The effect of a maternal history of childhood abuse on adrenocortical attunement in mothers and their toddlers.Dev Psychobiol. 2017 07; 59(5):639-652.DP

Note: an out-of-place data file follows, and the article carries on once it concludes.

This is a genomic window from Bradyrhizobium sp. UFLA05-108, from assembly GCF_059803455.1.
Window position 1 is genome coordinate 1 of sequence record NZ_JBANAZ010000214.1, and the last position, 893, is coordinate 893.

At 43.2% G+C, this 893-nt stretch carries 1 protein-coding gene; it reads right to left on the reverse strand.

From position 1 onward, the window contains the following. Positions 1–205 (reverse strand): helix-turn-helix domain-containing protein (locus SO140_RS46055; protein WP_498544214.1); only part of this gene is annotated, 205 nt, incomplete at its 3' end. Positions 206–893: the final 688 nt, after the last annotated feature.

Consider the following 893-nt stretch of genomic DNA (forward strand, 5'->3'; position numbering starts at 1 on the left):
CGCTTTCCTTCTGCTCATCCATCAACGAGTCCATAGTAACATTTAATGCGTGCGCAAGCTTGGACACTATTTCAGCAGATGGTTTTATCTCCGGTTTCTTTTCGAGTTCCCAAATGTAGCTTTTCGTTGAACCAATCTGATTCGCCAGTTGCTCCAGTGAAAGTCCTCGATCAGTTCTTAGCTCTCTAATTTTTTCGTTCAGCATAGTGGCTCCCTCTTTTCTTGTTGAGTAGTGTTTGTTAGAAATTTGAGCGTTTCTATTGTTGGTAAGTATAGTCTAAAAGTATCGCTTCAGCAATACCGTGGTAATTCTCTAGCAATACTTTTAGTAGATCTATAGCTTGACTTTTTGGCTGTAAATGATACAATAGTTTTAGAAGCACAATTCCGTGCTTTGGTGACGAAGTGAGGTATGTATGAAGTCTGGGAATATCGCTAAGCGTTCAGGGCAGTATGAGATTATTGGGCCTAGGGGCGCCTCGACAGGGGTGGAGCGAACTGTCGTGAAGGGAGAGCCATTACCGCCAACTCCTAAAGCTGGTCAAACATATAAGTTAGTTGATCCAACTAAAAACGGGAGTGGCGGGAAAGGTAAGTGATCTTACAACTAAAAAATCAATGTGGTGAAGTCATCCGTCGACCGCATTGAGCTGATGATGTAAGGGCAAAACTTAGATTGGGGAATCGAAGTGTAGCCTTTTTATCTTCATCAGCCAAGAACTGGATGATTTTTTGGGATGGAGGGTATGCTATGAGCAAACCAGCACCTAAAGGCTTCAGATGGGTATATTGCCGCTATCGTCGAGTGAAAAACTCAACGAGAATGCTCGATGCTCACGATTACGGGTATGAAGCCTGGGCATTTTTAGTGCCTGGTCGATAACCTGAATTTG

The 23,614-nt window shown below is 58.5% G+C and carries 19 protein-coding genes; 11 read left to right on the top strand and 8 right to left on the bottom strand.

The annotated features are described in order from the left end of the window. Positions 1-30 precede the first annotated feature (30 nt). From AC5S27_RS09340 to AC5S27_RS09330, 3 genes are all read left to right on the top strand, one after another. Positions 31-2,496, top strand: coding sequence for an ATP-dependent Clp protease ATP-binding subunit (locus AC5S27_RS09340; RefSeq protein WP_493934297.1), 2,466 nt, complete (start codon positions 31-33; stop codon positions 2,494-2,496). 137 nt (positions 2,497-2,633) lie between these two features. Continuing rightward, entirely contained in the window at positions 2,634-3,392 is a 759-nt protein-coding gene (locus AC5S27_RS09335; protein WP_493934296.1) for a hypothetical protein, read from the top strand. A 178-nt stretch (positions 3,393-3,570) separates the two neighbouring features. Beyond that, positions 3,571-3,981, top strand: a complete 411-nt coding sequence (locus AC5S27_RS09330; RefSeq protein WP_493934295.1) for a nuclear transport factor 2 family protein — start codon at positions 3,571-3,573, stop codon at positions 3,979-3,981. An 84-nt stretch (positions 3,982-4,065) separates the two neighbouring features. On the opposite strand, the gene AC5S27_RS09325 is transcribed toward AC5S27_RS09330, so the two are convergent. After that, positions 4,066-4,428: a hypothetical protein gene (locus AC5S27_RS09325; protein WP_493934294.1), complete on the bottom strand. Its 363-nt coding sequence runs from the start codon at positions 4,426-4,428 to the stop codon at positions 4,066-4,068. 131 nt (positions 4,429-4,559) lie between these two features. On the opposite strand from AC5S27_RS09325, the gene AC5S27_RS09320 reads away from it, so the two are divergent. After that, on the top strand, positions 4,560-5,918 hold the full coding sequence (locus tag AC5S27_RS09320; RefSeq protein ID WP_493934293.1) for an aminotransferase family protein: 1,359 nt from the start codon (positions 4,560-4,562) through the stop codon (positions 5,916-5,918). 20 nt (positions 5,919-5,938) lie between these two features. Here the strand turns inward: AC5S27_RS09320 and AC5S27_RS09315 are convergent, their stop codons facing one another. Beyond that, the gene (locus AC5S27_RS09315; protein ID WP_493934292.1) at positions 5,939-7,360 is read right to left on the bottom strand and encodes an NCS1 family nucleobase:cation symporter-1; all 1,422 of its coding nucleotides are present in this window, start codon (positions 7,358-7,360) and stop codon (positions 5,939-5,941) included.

We investigated circadian mother-child adrenocortical attunement in the context of a maternal history of childhood abuse (HoA). Mothers were screened after birth using the Childhood Trauma Questionnaire. Women reporting moderate or severe abuse formed the HoA group (n = 37; HoAG) and were compared with a non-maltreated comparison group (n = 45; CG). Three years later, cortisol awakening response (CAR) and diurnal slope (DSL) were assessed. Mother-child interaction was coded using the Emotional Availability Scales at 12 months of age. For the CAR, we found adrenocortical attunement only in the HoAG (2-way interaction: p = .004), particularly if mothers scored low on structuring (3-way interaction: p = .042) and children scored low on responsiveness (3-way interaction: p = .044). DSL-attunement was dependent on maternal sensitivity (3-way interaction: p = .012) and child involvement (3-way interaction: p = .012). In the context of a maternal HoA, it seems possible for mother-child-dyads to show less optimal interactional quality but be stronger attuned to each other biologically.